I think we may have a problem here. I think we may define successful “contextualization” by how well we’re received by the people we are trying to reach. We think that we haven’t properly contextualized the gospel if we’ve offended someone–or if someone walks away with the impression that we are out of touch or stupid. But most of the time, that’s exactly what successful contextualization looks like! Perfect execution of contextualization put Jesus on a Roman death machine. His perfect cultural engagement produced an angry mob, shouting “crucify him!”
Let me anticipate a couple of objections.
First is the “You’re not Jesus!” objection. This is true; I am not Jesus. He can perfectly navigate through the waters of controversy, and I cannot. What should we then conclude? That I should not try to imitate Jesus in his faithful, gospel-drenched, God-honoring trouble-making? Well, let’s just carry this thought through. I can’t perfectly love, or sacrifice, or instruct, or pray, or do anything else that Jesus did perfectly either. Should I not try to imitate these characteristics of Jesus on account of my imperfect abilities? Of course I should. We can’t pick and choose which of Jesus’ characteristics to imitate and which ones to ignore. “Imitate Christ” we are told in the Scriptures, and we should, in part, respond by looking for tables to flip.
The second is the “Jesus was a friend of sinners, not religious people” argument. This is the argument that points out that all of this controversy surrounding Jesus’ life came from the religious elite, not the sinners of the world; therefore, worldliness wasn’t the problem, religion was. In response to this argument, let me simply point out the contrast between Jesus’ worldly friends and his religious opponents; the main difference that divided these two groups of people was that the former received Jesus and the latter rejected him. In other words, worldliness is not a virtue and piety is not a vice. In fact, during his earthly ministry, Jesus instructed those to whom he ministered to conform to the religious requirements of the law. The great thing about Jesus’ sinner-friends was that they were friends of Jesus, not that they were sinners. The unfortunate thing about Jesus’ pious opponents was that they were opponents of Jesus, not that they were pious.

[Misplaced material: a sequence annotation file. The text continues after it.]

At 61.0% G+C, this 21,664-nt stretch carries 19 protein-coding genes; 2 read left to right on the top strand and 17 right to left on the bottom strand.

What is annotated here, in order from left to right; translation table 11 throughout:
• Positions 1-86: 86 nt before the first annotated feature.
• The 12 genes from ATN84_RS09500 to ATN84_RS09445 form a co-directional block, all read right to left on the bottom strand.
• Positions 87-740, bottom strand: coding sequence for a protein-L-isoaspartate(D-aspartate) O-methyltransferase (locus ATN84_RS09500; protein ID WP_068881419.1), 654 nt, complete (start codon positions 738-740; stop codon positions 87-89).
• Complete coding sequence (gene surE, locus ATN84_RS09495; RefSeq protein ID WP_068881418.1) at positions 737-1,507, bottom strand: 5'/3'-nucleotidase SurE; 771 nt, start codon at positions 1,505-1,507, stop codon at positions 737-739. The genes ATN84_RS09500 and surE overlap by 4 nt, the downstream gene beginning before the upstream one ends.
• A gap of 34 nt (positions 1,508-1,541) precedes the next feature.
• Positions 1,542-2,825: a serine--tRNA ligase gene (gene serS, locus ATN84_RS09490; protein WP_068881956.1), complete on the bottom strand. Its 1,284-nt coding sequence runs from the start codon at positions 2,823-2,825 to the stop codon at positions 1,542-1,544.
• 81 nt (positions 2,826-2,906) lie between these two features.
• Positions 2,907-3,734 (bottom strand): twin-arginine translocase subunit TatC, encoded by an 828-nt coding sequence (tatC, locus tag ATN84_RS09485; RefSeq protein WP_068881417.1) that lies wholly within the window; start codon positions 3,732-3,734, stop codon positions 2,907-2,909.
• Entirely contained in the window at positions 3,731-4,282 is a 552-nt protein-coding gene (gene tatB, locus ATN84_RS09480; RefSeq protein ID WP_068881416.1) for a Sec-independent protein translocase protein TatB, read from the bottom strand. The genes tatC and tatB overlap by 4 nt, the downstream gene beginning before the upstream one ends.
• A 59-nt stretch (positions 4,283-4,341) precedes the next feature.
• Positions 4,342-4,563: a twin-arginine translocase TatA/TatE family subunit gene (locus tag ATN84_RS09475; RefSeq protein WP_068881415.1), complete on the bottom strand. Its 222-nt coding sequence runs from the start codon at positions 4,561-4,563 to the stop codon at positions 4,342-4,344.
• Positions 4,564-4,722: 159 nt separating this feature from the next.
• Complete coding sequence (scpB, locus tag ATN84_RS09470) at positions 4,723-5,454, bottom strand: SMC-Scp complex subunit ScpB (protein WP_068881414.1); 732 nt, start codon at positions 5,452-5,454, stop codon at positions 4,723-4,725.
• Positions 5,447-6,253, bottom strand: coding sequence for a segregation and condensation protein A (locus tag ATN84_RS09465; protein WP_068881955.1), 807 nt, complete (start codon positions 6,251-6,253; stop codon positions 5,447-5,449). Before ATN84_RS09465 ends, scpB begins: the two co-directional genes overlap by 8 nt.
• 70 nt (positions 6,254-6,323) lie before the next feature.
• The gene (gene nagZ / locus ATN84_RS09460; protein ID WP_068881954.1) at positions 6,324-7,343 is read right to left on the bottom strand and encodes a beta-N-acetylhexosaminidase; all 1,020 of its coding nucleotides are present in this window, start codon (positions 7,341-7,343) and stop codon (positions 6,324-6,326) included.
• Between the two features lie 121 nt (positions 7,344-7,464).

All that to say, if the world is against the religious elite, that does not mean that the world is therefore a friend of Jesus. A tax-collector that rejects Jesus is just as much of an opponent of Jesus as a Pharisee who rejects him.
Beware of Cool-Shaming
So, what am I getting at with all of this? Simply put: stop hiding behind the guise of contextualization. If successful contextualization is defined by “non-offense,” we will never actually end up communicating the gospel. The irony is that in our apparent desire to contextualize the gospel, we end up obscuring it. The tragedy here is that we’re cool-shamed into a corner and we don’t even realize it.
Oh, this offends you? Let me contextualize that real quick. Oh, this offends you, too? Let me just make that a little bit more relevant. Oh, this puts you off? Let me missionalize that. Okay. Now I’m relevant? Now I’m in touch? Now that I’m not naming sin and calling you to repent from it? Now that I don’t have a uniquely Christian gospel anymore? Okay, cool.
Beware of cool-shaming, Christian.
Your tattoos won’t make you relevant. Your refined taste in microbrews won’t make you relevant. Your disdain for Christian music won’t make you relevant. Your appreciation for Wes Anderson films won’t make you relevant.
Your message is fundamentally offensive and/or foolish. You will be received with some degree of anger or mockery by the world, or you will be received with full-on acceptance by those who are being saved out of world.
If there’s anything in between, you’re probably doing it wrong.